Ms. BENNOUNE responded that the destruction of schools and mosques during conflict had serious effects on the cultural life and education of local populations.  While recognizing the vulnerability of minorities and their cultural sites, she supported taking a universal approach to protecting cultural heritage and addressing the totality of situations.  Greater ratification of relevant Conventions and efforts to implement commitments were necessary.  As it was difficult to meet those commitments in times of conflict, she said preparations must be made in advance, which required adequate resources and training for all actors dealing with cultural heritage.  In most instances, tangible heritage could not be restored.

She went on to stress the importance of consultations on site reconstruction as a way to create ownership and reconciliation, she said, adding that cultural rights must be taken as seriously as economic and social rights when it came to protecting human rights defenders.  To end impunity, evidence must be collected and preserved during conflicts, as challenging as that might be.  Accountability was also critical, at both the national and international levels.

Young people played a critical role in preserving cultural heritage, she said, and their education must include material on the human rights dimension of that issue.  To stop the looting and trafficking, market demand for cultural heritage must be reduced.  She urged promoting women within cultural institutions, stressing that cultural sites were often destroyed because they had particular meaning for local women.  The work of peacekeeping forces was also crucial and the protection of cultural heritage must be integrated into their mandates.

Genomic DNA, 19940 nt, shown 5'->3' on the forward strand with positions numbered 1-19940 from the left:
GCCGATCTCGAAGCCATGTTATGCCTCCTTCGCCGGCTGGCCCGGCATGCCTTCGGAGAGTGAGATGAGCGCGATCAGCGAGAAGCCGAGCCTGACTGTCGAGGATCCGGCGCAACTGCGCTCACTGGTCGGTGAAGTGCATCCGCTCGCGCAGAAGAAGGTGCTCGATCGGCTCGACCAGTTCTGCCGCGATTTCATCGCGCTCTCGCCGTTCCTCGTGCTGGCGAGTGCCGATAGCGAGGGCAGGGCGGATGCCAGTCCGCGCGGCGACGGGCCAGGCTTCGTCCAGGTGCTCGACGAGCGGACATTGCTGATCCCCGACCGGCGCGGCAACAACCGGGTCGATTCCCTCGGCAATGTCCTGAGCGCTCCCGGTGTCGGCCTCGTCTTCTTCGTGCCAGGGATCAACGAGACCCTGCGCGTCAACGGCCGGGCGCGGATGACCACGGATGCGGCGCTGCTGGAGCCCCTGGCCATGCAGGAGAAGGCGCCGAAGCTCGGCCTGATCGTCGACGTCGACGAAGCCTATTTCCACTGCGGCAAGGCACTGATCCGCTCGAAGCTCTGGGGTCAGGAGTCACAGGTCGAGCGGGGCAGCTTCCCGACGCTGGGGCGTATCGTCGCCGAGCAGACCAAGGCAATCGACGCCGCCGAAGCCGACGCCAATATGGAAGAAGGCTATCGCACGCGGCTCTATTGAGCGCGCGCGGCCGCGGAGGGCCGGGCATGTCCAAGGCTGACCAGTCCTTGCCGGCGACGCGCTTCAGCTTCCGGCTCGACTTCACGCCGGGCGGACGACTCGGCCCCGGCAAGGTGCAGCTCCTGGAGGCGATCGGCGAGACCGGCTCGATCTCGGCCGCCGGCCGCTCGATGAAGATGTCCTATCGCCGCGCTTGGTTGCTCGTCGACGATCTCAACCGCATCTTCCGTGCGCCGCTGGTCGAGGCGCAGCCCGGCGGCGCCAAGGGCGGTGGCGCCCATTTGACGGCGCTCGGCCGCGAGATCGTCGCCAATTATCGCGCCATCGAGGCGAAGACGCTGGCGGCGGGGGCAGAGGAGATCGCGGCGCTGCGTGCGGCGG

Participating in the interactive dialogue were representatives of Iran, Iraq, Norway, Indonesia, Libya, Russian Federation, Morocco, Turkey and Mexico, as well as the European Union.

Dialogue on Truth, Justice and Reparation

PABLO DE GREIFF, Special Rapporteur on the promotion of truth, justice, reparation and guarantees of non-recurrence, presented his report on national consultations on transitional justice mechanisms.  Consultations were a vital component of transitional justice, not only because they improved the quality of information on which decisions were made, but also because they recognized the rights of victims, he stressed.

He focused on the pre-conditions for the success of national consultations on transitional justice mechanisms, their operational challenges and their contribution to the legitimacy of transitions.   Those conditions included guaranteeing coercion-free participation, including all stakeholders and strengthening the capacity of participants to make informed opinions.  Unfortunately, consultations were rarely integrated into the design and implementation of transitional justice measures.  It was important that consultations took place before the work of designing transitional justice systems began, and continued thereafter.  In addition to informing the design of those systems, consultations leant legitimacy to those processes by recognizing the people whose rights had been violated and offering them an opportunity to participate in redress.

When the floor was opened, delegates asked about challenges to transitional justice, use of new media as an avenue for victims to express their opinions, and preconditions for the holding of successful consultations.

Mr. DE GREIFF reiterated his earlier observation that there had been much “lip service” paid to participatory methods in transitional justice over the past 15 years, but to make good on that rhetoric, proper methods must be designed for consulting with victims.